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Santa Ana to repair streets

The city will spend $100 million over five years, but some say poor areas are left out.

December 05, 2007|Jennifer Delson and Christian Berthelsen | Times Staff Writers

Santa Ana is poised to spend $100 million over the next five years in an aggressive push to repair aging city streets.

The effort will increase the city's spending on its road projects by about one-third. The money will come from a statewide infrastructure bond approved last year, as well as from Orange County's Measure M funding.

The City Council voted unanimously Monday night to approve the additional funding. About $40 million will come from county, state and federal grants available in part from the local and state ballot measures, while the remaining $60 million will come from city-issued bond proceeds to be backed by gas tax revenues.

Some of Santa Ana's 400 miles of roadway are among the oldest in Orange County. The city's major city thoroughfares have received continued maintenance and improvements in recent years, thanks to state and federal grant money. But until last year's passage of the infrastructure bond, there was no similar source of funds for smaller neighborhood streets.

"Some of these areas, we probably haven't been able to do any work in there for 30 years," said Jim Ross, Santa Ana's public works director, so neighborhood streets are in far worse shape than the main roadways.

Under the first version of Measure M approved in 1990, cities had wide latitude in spending their road funds.

As a result, several cities, including Santa Ana, put most of the money they received toward major thoroughfares, said Monte Ward, the director of special projects for the Orange County Transportation Authority. The version reauthorized by voters last year required more Measure M funds be spent on neighborhood streets.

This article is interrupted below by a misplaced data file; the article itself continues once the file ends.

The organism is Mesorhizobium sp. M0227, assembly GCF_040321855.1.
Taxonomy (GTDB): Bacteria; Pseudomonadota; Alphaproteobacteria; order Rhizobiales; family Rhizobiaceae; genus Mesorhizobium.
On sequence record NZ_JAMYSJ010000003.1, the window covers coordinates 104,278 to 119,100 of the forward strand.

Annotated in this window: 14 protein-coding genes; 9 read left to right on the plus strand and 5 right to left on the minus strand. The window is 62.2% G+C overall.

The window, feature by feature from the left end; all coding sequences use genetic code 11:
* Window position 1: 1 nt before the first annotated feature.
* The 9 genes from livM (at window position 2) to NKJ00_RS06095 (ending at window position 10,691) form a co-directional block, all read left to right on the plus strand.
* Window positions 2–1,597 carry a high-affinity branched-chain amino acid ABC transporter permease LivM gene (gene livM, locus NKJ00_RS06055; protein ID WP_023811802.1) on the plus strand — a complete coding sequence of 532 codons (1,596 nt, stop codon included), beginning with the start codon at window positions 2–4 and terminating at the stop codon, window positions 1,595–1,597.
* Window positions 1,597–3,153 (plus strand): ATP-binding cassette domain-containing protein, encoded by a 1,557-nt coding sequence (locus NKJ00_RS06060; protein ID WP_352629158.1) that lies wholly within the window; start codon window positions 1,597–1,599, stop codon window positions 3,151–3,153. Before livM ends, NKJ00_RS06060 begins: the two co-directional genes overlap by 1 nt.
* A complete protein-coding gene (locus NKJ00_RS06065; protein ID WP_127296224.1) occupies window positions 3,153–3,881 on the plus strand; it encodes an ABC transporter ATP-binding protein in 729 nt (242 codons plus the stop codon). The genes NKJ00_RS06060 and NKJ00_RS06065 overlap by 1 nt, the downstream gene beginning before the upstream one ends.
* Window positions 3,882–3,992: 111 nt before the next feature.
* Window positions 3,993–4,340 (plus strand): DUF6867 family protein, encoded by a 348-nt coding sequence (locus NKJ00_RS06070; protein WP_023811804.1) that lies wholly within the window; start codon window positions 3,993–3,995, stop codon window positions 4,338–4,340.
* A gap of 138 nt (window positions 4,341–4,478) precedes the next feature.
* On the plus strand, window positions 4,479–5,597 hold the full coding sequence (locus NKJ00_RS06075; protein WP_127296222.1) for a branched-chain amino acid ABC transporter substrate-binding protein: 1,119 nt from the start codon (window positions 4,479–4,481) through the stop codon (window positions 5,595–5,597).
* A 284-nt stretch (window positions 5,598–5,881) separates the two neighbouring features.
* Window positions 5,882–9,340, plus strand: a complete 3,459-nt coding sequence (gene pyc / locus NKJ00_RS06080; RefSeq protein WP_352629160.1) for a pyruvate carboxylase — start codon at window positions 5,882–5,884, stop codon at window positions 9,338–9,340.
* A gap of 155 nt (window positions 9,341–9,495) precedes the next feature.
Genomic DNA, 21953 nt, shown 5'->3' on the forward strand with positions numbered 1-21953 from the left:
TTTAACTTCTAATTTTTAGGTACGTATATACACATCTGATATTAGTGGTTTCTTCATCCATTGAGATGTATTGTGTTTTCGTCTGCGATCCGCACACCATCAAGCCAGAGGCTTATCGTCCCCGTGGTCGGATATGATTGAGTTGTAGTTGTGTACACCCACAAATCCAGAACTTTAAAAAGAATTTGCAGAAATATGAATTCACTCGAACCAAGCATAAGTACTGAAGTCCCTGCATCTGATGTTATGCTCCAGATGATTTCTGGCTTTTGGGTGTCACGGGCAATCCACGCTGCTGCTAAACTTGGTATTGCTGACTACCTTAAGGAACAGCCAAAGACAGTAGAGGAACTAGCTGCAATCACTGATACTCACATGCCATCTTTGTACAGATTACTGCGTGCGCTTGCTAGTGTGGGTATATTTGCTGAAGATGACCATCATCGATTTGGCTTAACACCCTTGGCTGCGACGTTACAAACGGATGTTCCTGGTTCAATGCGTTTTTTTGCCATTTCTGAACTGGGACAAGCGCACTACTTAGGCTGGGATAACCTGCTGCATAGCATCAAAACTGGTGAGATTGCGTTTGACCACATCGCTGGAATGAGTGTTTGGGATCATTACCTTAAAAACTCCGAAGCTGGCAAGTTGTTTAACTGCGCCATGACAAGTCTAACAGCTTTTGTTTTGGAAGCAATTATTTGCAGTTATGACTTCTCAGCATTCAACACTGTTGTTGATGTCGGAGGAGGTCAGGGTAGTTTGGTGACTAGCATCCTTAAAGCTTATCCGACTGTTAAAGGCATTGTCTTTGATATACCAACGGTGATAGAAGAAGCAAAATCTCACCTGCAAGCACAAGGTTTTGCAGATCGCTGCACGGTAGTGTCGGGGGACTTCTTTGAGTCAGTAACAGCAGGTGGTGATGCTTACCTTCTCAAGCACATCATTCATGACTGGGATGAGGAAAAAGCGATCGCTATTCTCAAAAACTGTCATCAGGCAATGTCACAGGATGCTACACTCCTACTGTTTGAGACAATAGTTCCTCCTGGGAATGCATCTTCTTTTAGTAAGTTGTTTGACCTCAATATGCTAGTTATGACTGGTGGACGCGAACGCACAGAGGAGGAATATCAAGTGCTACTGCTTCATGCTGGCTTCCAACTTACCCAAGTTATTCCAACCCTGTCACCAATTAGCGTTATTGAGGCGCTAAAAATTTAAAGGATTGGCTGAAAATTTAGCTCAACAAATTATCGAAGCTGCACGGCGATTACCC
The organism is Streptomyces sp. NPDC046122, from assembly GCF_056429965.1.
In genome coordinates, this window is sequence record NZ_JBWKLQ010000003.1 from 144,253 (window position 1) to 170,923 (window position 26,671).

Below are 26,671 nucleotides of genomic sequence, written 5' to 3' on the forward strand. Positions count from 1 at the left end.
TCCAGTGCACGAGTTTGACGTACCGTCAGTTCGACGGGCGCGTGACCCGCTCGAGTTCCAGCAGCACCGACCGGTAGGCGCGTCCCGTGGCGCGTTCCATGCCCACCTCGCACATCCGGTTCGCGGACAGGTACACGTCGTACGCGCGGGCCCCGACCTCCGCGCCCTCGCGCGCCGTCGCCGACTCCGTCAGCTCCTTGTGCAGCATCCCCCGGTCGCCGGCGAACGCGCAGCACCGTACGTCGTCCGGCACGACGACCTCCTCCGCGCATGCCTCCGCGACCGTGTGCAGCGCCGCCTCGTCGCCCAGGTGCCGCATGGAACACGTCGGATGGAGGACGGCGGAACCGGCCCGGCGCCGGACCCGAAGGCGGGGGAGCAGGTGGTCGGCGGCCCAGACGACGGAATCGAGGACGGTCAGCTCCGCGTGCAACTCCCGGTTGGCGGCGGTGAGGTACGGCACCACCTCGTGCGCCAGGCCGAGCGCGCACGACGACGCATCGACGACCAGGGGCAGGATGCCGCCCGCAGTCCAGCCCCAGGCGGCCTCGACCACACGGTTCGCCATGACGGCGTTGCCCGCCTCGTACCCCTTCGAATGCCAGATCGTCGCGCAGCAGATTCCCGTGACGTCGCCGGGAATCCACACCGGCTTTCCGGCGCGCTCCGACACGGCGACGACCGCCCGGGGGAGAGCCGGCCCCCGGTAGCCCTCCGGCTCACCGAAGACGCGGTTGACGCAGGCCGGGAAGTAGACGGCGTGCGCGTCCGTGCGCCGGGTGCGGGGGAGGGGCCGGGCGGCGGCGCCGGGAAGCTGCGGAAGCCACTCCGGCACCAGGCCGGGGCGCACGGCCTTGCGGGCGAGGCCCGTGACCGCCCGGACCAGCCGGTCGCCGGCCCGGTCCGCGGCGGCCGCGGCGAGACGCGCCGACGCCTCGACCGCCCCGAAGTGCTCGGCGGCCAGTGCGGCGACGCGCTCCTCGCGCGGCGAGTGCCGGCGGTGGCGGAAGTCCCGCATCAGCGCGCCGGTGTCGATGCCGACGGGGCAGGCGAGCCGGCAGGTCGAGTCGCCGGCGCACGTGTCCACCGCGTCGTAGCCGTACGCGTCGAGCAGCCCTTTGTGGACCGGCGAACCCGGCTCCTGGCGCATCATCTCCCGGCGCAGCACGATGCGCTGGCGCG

Santa Ana's road improvement plans immediately touched a raw nerve Tuesday among the have-nots toward the perceived have-mores. Residents who live in the neighborhoods just south of 17th Street say they have not gotten the same treatment as those who live north of 17th Street or in more affluent neighborhoods near South Coast Plaza.

"The roads are so bad here that it hurts the wheels of my car," said Rolando Rodriguez, who lives near the intersection of Standard and McFadden avenues. "I really try to drive very slowly around here because I know that if I don't, I'm going to damage the car and it will cost me."

In the Delhi neighborhood, one of Santa Ana's oldest that was once home to Latino orange pickers, some streets are in such bad shape that they received a score of zero out of 100 on a citywide survey of road conditions. Residents were skeptical of the city's improvement plans.

"I'll believe it when I see it," said Kasey Rivera, 35, whose husband's family has lived on the same corner -- at Central and Orange avenues -- for nearly 60 years. Her husband, Jason, used to lower the chassis of his Chevrolet Silverado truck for style, but the rutted roads damaged the rims.

"It seems like the lower-middle-class neighborhoods in Santa Ana don't get any attention," said Dolores Rivera, Kasey's 58-year-old mother-in-law.

The elder Rivera couldn't recall the city doing any major work on her street after it was paved during her childhood. "In the richer neighborhoods, the streets look totally different," she said. "Here in the barrio, we don't get any attention."

City Councilwoman Michele Martinez said she hoped that roads in poor repair in the low-income areas would be fixed first.

"These roads are in disrepair because this wasn't a priority for many years," she said. "The residents have waited longest and they deserve the same treatment."

But Ross, the public works director, said they probably will be waiting for a bit longer.

He said the city first plans to spend money on roads already in good condition, because it is more cost effective to maintain those streets than refurbish the bad ones.

Most of the work is expected to be completed in the next three years.


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